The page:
Veto of Bill for the Relief of Mrs. Rose Kaczmarczyk.
To the House of Representatives:
I am returning herewith, without my approval, H.R. 898, 83d Congress, "An Act For the relief of Mrs. Rose Kaczmarczyk."
The bill would authorize and direct the Secretary of the Treasury to pay to Mrs. Rose Kaczmarczyk the sum of $4,344, which represents the service-connected death compensation she would have received for the period June 23, 1944, the day following the date of death of her son, William P. Kaczmarczyk, through April 3, 1951, if claim for such compensation had been filed within one year after the death of her son and she had been found to be otherwise eligible.
The evidence discloses that William Paul Kaczmarczyk served in the Army of the United States from June 4, 1942, until his death on June 22, 1944. After receipt of notice from the Department of the Army of the death of the serviceman, the Veterans' Administration, on August 25, 1944, mailed a letter to the mother of the deceased, Mrs. Rose Kaczmarczyk, expressing regret over the death of her son and enclosing an application form for death compensation, which gave instructions for its completion and return to the Veterans' Administration. There was no response to the letter by the mother, or anyone in her behalf, until April 4, 1951, the date of receipt of an application by Mrs. Kaczmarczyk for death compensation. Thereafter, she was awarded death compensation at the rate of $60 per month, effective April 4, 1951, the date of filing such claim with the Veterans' Administration, which is the earliest date from which such benefits are payable under existing law. Payment of such compensation has continued to date.
It appears that favorable action by the Committees which considered H.R. 898 was based on the belief that since the claimant could not read English and did not realize her rights, the delay in filing claim should be excused. It is pertinent to note in this connection that on August 11, 1944, the Veterans' Administration sent Mrs. Kaczmarczyk a form for claiming her son's $10,000 National Service life insurance, and that her completed claim for that insurance was returned to the Veterans' Administration five days later. Mrs. Kaczmarczyk was thereafter awarded payments for life in the amount of $66.50 per month, beginning June 22, 1944.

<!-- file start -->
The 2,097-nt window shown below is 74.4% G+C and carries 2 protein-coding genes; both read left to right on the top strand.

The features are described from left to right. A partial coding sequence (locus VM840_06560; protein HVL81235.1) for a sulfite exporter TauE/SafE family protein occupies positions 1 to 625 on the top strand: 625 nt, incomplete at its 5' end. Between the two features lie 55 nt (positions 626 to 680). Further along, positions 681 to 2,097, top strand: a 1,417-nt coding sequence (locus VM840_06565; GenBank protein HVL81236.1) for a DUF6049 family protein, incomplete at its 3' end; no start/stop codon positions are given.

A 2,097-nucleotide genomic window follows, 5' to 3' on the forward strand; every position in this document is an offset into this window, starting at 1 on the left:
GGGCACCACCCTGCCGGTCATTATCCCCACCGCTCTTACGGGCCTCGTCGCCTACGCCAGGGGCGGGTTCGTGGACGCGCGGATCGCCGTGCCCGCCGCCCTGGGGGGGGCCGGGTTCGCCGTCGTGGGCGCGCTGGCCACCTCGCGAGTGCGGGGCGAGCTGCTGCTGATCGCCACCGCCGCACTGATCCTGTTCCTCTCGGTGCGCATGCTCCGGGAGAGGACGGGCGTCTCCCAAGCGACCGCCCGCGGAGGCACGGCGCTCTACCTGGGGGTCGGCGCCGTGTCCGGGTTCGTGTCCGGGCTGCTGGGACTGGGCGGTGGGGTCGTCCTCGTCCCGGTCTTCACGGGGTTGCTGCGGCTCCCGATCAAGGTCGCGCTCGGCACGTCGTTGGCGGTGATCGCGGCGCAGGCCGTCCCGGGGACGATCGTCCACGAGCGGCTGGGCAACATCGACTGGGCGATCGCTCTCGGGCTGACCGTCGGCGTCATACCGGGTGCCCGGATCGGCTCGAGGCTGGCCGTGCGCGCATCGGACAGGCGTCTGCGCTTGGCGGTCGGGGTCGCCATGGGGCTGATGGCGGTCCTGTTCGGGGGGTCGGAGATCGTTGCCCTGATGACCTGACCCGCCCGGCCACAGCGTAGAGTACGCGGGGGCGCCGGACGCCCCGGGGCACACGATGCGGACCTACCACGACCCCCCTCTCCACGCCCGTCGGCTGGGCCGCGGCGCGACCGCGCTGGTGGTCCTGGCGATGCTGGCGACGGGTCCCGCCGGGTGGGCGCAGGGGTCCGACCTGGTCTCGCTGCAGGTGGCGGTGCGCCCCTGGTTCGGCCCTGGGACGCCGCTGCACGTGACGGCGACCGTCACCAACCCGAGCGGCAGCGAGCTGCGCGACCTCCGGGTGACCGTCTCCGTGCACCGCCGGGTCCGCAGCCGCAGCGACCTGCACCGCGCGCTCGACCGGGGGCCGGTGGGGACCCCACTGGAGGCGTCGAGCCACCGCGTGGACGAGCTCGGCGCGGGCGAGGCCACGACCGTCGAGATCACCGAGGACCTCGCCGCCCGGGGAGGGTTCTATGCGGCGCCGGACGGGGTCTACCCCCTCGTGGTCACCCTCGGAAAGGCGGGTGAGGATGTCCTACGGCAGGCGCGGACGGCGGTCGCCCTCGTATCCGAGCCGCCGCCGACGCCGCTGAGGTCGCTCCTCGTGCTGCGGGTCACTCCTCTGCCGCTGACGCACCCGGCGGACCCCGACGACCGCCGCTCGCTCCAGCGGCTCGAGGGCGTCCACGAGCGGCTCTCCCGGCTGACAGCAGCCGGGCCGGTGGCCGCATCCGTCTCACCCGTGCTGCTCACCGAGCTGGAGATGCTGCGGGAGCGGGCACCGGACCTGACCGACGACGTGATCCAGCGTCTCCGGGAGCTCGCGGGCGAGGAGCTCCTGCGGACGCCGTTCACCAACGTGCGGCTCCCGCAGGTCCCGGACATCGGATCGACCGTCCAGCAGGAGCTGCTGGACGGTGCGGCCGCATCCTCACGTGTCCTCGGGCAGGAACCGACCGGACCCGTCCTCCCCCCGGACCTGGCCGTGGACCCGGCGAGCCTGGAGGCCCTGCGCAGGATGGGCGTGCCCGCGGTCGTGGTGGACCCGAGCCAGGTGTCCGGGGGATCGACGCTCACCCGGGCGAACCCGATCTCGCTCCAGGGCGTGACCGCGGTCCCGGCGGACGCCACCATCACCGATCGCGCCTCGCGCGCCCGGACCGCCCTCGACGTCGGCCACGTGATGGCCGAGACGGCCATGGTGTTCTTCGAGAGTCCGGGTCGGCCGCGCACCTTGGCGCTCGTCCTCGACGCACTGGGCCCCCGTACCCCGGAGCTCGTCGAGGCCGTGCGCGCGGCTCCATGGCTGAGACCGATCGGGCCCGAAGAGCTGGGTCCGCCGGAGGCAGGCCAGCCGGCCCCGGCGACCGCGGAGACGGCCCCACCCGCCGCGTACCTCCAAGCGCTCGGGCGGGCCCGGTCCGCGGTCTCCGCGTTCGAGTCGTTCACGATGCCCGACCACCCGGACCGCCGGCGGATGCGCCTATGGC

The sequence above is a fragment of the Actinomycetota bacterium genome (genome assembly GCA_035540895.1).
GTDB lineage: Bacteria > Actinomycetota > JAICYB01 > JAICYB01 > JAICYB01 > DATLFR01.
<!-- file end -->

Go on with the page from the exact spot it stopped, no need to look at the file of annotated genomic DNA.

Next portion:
Further, it is indicated in the Committee reports that had Mrs. Kaczmarczyk filed a timely application for death compensation she would have been entitled to compensation in the sum stated in the bill for the period from June 23, 1944, through April 3, 1951. In order to have been eligible for compensation during the stated period, Mrs. Kaczmarczyk, in addition to filing a timely claim, would have had to establish that she was the dependent mother of the veteran during that period. I am informed that she has not submitted to the Veterans' Administration evidence--and it is not known whether she is in a position to do so-to establish that during the almost seven-year period under consideration she was in dependent circumstances.
The report of the Senate Committee also states their belief that the situation here involved is unique and would not constitute a precedent for future claims. To the contrary, I am informed that there are many other claimants for death compensation benefits, who, like Mrs. Kaczmarczyk, by reason of inaction on their part within the period established by laws are not entitled to retroactive awards of death compensation. To approve this bill therefore would obviously be discriminatory. As I have stated in the past, it is unwise to set aside the principles and rules of administration prescribed in the general laws governing veterans' benefit programs. Uniformity and equality of treatment to all who are similarly situated must be the steadfast rule if the Federal programs for veterans and their dependents are to be operated successfully.
For the foregoing reasons, I am unable to approve H.R. 898, which would authorize payment of compensation from a date almost seven years earlier than the date authorized by the general law and in a case where the evidence of record fails to establish that the claimant is otherwise eligible.
DWIGHT D. EISENHOWER
Dwight D. Eisenhower, Veto of Bill for the Relief of Mrs. Rose Kaczmarczyk. Online by Gerhard Peters and John T. Woolley, The American Presidency Project https://www.presidency.ucsb.edu/node/232157